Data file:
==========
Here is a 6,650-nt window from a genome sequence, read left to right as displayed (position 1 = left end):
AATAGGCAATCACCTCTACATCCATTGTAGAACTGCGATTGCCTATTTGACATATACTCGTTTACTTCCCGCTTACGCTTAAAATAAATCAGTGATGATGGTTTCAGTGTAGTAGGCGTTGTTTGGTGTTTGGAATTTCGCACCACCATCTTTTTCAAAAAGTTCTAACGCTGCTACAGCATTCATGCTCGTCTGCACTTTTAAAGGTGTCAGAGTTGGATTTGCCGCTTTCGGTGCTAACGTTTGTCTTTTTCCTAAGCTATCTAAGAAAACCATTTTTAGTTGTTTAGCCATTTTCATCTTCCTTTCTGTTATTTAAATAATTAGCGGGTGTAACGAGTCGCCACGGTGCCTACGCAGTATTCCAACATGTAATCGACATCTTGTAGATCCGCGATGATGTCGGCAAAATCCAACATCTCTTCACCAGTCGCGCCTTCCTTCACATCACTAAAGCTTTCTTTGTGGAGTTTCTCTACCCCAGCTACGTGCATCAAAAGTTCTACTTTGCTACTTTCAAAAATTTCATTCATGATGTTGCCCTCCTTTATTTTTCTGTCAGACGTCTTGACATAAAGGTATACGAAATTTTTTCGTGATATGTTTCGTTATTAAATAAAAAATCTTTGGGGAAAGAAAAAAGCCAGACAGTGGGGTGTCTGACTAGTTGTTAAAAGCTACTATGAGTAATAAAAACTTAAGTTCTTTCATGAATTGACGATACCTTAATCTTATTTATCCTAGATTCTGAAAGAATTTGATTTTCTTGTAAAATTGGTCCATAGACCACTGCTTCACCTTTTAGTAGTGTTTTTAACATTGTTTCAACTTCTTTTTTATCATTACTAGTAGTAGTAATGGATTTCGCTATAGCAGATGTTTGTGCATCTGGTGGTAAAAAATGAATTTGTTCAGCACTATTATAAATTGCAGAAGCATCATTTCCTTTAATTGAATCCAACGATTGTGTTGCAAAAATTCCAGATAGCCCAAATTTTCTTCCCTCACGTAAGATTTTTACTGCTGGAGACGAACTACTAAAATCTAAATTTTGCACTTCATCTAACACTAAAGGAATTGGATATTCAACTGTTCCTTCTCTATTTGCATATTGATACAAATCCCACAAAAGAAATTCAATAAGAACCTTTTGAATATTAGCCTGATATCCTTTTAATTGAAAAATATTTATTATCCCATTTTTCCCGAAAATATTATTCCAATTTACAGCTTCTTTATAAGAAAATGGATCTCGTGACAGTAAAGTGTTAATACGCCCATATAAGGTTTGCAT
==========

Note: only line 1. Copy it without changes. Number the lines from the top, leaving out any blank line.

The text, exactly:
Here is a 6,650-nt window from a genome sequence, read left to right as displayed (position 1 = left end):